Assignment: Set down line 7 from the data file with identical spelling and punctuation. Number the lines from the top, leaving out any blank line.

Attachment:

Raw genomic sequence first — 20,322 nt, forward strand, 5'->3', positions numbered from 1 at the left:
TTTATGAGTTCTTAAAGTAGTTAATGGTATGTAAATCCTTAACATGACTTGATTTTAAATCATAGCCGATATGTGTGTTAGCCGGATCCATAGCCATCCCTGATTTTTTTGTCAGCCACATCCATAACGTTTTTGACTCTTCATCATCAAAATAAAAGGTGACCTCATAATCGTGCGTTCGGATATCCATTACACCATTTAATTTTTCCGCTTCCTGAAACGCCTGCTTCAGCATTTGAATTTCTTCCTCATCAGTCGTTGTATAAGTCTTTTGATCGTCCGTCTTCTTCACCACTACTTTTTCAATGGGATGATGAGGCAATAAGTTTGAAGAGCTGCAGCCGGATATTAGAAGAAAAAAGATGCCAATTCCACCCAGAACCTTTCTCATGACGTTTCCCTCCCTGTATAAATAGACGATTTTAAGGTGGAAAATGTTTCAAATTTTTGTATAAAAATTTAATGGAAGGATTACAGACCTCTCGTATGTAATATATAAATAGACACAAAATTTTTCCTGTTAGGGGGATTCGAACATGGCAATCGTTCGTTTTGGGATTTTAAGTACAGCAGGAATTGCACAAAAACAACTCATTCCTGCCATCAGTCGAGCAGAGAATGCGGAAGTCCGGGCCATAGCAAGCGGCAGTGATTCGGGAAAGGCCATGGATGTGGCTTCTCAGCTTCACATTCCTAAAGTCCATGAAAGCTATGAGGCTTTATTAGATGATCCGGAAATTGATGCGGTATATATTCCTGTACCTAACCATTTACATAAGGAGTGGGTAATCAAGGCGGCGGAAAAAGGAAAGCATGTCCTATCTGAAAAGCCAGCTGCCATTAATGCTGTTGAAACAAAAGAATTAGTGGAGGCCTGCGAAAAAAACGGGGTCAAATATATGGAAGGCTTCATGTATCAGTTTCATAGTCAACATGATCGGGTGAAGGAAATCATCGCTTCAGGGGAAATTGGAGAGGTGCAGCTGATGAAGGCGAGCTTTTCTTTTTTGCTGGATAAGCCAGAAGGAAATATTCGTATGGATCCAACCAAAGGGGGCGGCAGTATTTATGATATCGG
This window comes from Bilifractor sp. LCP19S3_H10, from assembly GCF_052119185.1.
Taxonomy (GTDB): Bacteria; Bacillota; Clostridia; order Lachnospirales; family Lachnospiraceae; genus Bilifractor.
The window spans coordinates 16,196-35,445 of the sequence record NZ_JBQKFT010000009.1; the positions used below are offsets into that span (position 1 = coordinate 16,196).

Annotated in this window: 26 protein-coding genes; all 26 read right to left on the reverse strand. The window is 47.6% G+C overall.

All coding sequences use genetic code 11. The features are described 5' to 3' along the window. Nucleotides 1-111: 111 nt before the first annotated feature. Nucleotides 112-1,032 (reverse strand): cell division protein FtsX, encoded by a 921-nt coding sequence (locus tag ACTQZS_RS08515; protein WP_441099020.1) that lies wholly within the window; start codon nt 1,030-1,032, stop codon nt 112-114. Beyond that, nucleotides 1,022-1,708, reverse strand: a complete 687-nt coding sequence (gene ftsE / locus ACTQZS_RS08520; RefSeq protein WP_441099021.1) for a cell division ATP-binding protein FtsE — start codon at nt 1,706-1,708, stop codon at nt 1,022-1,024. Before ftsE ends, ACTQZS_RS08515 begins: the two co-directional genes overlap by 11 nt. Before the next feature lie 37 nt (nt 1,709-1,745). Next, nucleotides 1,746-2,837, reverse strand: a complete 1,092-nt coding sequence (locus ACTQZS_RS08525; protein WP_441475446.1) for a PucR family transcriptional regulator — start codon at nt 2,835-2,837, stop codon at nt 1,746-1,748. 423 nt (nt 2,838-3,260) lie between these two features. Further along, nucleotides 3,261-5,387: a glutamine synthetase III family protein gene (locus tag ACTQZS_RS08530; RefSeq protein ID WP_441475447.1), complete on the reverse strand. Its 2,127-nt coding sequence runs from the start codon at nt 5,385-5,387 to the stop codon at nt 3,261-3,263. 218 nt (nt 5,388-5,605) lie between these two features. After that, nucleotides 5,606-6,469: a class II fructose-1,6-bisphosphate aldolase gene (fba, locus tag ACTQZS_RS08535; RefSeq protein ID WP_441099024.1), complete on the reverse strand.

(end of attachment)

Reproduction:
All coding sequences use genetic code 11. The features are described 5' to 3' along the window. Nucleotides 1-111: 111 nt before the first annotated feature. Nucleotides 112-1,032 (reverse strand): cell division protein FtsX, encoded by a 921-nt coding sequence (locus tag ACTQZS_RS08515; protein WP_441099020.1) that lies wholly within the window; start codon nt 1,030-1,032, stop codon nt 112-114. Beyond that, nucleotides 1,022-1,708, reverse strand: a complete 687-nt coding sequence (gene ftsE / locus ACTQZS_RS08520; RefSeq protein WP_441099021.1) for a cell division ATP-binding protein FtsE — start codon at nt 1,706-1,708, stop codon at nt 1,022-1,024. Before ftsE ends, ACTQZS_RS08515 begins: the two co-directional genes overlap by 11 nt. Before the next feature lie 37 nt (nt 1,709-1,745). Next, nucleotides 1,746-2,837, reverse strand: a complete 1,092-nt coding sequence (locus ACTQZS_RS08525; protein WP_441475446.1) for a PucR family transcriptional regulator — start codon at nt 2,835-2,837, stop codon at nt 1,746-1,748. 423 nt (nt 2,838-3,260) lie between these two features. Further along, nucleotides 3,261-5,387: a glutamine synthetase III family protein gene (locus tag ACTQZS_RS08530; RefSeq protein ID WP_441475447.1), complete on the reverse strand. Its 2,127-nt coding sequence runs from the start codon at nt 5,385-5,387 to the stop codon at nt 3,261-3,263. 218 nt (nt 5,388-5,605) lie between these two features. After that, nucleotides 5,606-6,469: a class II fructose-1,6-bisphosphate aldolase gene (fba, locus tag ACTQZS_RS08535; RefSeq protein ID WP_441099024.1), complete on the reverse strand.